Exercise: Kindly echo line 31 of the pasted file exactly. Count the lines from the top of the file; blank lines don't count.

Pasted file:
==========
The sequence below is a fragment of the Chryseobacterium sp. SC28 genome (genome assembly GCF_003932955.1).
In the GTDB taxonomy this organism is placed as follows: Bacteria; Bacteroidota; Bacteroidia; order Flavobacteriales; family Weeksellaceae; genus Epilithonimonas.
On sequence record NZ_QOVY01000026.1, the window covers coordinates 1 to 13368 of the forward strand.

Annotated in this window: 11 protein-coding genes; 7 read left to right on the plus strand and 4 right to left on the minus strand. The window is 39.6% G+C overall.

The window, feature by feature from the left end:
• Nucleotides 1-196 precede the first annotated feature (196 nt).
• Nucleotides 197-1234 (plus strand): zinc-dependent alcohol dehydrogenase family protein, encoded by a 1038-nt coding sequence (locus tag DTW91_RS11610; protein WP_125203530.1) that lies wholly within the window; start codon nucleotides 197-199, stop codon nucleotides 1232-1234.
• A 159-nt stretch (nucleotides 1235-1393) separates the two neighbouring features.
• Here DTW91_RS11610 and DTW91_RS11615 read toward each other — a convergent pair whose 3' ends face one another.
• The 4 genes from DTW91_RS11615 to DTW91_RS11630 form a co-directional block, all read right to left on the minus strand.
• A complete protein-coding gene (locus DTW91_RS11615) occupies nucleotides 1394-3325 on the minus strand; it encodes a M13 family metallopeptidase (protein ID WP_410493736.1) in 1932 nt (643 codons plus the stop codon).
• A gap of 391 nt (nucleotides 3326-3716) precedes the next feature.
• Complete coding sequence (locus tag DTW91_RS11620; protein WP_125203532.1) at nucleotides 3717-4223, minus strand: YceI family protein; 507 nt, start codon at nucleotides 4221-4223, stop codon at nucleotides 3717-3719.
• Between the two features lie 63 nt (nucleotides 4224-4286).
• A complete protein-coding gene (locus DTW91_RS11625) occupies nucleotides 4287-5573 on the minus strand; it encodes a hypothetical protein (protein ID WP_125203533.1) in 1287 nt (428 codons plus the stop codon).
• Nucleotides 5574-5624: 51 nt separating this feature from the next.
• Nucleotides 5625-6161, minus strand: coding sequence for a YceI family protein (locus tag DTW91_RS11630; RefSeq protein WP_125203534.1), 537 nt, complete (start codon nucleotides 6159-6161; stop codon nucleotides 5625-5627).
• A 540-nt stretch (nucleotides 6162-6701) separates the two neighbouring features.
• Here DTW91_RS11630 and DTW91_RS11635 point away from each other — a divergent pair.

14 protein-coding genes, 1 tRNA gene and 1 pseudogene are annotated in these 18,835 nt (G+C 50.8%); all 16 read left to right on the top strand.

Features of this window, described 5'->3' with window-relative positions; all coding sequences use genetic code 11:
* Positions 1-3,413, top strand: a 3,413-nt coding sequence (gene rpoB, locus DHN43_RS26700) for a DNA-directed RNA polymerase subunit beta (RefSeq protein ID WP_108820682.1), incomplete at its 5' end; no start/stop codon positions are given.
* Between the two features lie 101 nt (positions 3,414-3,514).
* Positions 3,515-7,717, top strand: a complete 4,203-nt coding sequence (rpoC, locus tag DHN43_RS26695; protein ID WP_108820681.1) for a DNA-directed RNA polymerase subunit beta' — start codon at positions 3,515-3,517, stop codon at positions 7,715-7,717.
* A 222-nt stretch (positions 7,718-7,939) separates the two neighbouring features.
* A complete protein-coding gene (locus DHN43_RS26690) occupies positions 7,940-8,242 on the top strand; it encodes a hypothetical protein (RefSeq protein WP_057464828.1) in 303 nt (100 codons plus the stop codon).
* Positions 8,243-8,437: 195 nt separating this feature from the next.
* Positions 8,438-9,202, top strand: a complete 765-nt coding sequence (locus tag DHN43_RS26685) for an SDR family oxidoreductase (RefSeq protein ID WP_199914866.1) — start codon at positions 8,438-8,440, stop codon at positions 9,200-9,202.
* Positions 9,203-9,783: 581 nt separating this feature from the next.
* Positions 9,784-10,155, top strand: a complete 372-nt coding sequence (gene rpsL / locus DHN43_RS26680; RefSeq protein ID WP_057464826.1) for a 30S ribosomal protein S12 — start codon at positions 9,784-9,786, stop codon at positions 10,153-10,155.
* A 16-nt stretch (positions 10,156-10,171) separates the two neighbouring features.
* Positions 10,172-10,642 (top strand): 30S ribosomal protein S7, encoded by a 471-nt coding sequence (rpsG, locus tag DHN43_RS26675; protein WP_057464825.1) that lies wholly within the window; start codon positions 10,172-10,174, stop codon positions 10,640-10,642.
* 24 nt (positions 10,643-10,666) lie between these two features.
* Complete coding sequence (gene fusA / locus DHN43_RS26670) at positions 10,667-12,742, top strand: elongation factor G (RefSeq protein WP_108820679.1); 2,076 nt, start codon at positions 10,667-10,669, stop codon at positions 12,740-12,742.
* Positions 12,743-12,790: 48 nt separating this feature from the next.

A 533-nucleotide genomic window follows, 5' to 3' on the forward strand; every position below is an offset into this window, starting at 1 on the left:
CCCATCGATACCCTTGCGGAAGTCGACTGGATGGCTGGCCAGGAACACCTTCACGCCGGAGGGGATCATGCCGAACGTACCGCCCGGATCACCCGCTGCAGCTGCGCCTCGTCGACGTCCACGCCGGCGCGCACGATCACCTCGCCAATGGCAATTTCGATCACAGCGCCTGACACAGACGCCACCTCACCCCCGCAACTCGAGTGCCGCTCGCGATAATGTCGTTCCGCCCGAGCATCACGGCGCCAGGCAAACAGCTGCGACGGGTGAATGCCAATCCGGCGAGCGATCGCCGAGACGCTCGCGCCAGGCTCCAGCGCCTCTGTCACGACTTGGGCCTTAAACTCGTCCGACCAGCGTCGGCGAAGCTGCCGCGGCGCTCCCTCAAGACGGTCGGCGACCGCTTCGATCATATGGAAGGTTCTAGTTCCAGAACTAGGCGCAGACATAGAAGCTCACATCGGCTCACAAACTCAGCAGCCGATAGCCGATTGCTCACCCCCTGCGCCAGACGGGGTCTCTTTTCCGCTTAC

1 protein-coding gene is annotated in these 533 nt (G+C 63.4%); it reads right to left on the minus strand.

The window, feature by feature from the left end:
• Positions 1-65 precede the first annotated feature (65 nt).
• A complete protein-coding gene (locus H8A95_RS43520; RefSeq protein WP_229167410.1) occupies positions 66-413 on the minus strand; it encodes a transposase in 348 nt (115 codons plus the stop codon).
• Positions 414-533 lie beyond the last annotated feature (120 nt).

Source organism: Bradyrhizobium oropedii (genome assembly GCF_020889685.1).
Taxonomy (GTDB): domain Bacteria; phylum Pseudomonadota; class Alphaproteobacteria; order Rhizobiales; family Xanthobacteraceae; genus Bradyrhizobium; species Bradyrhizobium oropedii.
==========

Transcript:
* A 16-nt stretch (positions 10,156-10,171) separates the two neighbouring features.